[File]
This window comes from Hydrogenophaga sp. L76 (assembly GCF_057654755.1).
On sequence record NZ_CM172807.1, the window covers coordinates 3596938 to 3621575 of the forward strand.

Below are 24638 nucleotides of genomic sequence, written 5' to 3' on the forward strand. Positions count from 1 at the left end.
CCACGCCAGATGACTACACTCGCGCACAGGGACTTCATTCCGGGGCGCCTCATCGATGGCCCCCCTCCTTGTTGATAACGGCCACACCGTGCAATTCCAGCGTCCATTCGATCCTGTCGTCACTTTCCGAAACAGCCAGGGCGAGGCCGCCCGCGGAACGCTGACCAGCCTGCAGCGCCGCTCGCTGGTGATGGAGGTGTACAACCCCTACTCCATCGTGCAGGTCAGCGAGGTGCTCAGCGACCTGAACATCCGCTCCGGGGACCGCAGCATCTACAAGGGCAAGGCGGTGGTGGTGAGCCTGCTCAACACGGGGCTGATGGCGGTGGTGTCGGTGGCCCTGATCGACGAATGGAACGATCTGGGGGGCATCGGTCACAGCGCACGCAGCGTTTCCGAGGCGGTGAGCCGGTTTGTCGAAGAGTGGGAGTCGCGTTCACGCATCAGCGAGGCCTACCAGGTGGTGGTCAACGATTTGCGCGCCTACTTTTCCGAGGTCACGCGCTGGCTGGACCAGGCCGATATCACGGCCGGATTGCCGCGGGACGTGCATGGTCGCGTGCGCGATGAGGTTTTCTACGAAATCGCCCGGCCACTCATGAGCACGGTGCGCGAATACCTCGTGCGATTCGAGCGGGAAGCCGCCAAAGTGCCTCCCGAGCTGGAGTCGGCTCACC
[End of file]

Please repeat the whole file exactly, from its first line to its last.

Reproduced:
This window comes from Hydrogenophaga sp. L76 (assembly GCF_057654755.1).
On sequence record NZ_CM172807.1, the window covers coordinates 3596938 to 3621575 of the forward strand.

Below are 24638 nucleotides of genomic sequence, written 5' to 3' on the forward strand. Positions count from 1 at the left end.
CCACGCCAGATGACTACACTCGCGCACAGGGACTTCATTCCGGGGCGCCTCATCGATGGCCCCCCTCCTTGTTGATAACGGCCACACCGTGCAATTCCAGCGTCCATTCGATCCTGTCGTCACTTTCCGAAACAGCCAGGGCGAGGCCGCCCGCGGAACGCTGACCAGCCTGCAGCGCCGCTCGCTGGTGATGGAGGTGTACAACCCCTACTCCATCGTGCAGGTCAGCGAGGTGCTCAGCGACCTGAACATCCGCTCCGGGGACCGCAGCATCTACAAGGGCAAGGCGGTGGTGGTGAGCCTGCTCAACACGGGGCTGATGGCGGTGGTGTCGGTGGCCCTGATCGACGAATGGAACGATCTGGGGGGCATCGGTCACAGCGCACGCAGCGTTTCCGAGGCGGTGAGCCGGTTTGTCGAAGAGTGGGAGTCGCGTTCACGCATCAGCGAGGCCTACCAGGTGGTGGTCAACGATTTGCGCGCCTACTTTTCCGAGGTCACGCGCTGGCTGGACCAGGCCGATATCACGGCCGGATTGCCGCGGGACGTGCATGGTCGCGTGCGCGATGAGGTTTTCTACGAAATCGCCCGGCCACTCATGAGCACGGTGCGCGAATACCTCGTGCGATTCGAGCGGGAAGCCGCCAAAGTGCCTCCCGAGCTGGAGTCGGCTCACC